Friedrich von Hugel compiled by Mr. Chambers who writes a short introduction. Only recently there appeared an anthology of his spiritual counsels — evidence of the growing interest in the baron's work. It is significant that in each case the editor is not a Catholic.
The present anthology falls into three sections—personal, philosophical and religious— and gives only quite short extracts. The introduction gives an admirable character sketch of the baron, but is less happy in the analysis of his thought and gives a slight impression that his membership or the Catholic Church was tnnier6 Itti.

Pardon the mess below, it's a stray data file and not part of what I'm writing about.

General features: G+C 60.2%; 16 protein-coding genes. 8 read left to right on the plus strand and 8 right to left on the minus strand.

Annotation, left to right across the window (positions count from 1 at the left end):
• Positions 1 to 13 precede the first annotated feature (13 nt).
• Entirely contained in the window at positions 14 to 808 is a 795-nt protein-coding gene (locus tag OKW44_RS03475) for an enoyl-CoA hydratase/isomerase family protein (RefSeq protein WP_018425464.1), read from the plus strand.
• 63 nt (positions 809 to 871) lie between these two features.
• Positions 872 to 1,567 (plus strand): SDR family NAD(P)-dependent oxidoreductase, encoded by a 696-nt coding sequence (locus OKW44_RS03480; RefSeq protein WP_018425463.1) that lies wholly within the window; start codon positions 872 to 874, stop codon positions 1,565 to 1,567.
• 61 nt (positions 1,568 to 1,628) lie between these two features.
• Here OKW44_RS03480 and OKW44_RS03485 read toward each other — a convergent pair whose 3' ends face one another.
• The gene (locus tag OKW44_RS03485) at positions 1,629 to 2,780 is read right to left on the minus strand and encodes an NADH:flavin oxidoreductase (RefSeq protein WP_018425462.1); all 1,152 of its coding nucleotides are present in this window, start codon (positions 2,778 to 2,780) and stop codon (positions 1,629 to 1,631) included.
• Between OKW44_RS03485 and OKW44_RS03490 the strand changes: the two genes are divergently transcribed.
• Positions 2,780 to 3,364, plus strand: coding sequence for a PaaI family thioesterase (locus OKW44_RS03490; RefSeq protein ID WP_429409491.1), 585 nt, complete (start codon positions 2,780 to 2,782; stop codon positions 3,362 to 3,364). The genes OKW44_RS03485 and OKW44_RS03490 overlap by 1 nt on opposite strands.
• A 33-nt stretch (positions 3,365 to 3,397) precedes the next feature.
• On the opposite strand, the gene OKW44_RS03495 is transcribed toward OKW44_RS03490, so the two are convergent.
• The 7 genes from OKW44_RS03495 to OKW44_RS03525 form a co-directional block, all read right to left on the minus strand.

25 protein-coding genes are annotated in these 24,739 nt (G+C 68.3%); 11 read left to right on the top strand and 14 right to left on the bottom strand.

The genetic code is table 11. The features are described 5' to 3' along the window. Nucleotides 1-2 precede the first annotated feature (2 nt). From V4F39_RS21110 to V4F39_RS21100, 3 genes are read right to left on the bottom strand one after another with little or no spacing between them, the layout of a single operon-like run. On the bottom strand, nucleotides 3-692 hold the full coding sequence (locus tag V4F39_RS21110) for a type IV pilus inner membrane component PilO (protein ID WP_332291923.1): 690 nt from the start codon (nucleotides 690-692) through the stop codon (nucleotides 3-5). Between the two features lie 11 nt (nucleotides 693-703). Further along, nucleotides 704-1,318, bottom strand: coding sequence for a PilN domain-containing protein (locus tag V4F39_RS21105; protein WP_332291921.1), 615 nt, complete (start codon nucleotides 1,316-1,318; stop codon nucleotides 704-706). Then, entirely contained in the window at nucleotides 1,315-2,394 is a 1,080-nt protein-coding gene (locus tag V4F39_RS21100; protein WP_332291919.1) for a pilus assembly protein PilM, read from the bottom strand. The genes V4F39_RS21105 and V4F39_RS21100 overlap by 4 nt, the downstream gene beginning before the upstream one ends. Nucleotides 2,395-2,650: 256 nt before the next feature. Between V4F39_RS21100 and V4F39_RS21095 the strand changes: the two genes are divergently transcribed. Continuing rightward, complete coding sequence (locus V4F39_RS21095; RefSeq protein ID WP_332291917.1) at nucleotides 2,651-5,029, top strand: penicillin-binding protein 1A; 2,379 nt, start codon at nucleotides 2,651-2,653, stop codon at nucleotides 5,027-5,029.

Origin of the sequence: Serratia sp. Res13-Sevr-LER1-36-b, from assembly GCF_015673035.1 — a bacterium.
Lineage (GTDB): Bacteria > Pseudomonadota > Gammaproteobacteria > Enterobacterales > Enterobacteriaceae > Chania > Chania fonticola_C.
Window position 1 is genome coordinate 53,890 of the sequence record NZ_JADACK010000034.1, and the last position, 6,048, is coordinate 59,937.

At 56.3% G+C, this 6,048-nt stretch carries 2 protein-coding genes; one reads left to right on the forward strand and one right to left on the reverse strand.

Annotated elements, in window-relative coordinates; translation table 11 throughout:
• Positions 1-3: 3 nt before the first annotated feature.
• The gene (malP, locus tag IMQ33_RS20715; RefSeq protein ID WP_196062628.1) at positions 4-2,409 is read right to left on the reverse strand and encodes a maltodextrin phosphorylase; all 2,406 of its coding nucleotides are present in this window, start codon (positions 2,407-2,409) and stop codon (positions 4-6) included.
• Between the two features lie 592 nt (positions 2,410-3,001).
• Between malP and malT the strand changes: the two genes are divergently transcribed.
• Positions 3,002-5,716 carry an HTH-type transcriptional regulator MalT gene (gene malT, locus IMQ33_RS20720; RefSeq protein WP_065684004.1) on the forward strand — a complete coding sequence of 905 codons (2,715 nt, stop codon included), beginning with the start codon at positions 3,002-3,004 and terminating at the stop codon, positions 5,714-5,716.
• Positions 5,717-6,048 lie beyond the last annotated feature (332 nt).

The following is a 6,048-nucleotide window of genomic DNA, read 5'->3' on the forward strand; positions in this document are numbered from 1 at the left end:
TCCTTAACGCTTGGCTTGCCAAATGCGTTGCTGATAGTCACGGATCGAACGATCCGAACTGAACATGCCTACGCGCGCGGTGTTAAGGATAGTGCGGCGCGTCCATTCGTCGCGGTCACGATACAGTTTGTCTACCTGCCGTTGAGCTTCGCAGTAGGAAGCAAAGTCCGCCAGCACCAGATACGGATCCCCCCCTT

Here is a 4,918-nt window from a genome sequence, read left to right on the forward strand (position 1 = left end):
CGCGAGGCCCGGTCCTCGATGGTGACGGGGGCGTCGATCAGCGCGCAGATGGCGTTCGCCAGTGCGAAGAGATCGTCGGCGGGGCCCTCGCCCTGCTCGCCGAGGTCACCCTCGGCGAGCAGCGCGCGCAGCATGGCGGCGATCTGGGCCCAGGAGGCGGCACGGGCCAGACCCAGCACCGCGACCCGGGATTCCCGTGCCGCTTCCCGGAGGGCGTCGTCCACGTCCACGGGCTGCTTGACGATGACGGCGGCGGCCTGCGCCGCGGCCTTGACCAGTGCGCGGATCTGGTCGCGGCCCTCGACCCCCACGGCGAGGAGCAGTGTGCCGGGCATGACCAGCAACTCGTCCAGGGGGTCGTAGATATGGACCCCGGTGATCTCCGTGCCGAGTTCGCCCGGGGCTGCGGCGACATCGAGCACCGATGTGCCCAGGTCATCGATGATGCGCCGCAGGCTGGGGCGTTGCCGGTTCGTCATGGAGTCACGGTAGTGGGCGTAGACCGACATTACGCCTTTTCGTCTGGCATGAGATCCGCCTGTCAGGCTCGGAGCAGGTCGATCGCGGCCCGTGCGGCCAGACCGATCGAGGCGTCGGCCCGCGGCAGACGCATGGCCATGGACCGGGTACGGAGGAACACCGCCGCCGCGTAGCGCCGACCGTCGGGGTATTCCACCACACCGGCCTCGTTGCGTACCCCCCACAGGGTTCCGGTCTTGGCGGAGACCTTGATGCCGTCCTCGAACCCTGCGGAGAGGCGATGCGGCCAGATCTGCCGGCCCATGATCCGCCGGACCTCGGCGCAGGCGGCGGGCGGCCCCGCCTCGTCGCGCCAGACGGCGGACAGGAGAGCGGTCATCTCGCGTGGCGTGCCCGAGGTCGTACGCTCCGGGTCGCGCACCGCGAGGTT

And one need not be a devotee of Chesterton's to regret some passing rather
natured shafts directed against him. They are too incidental to be justified.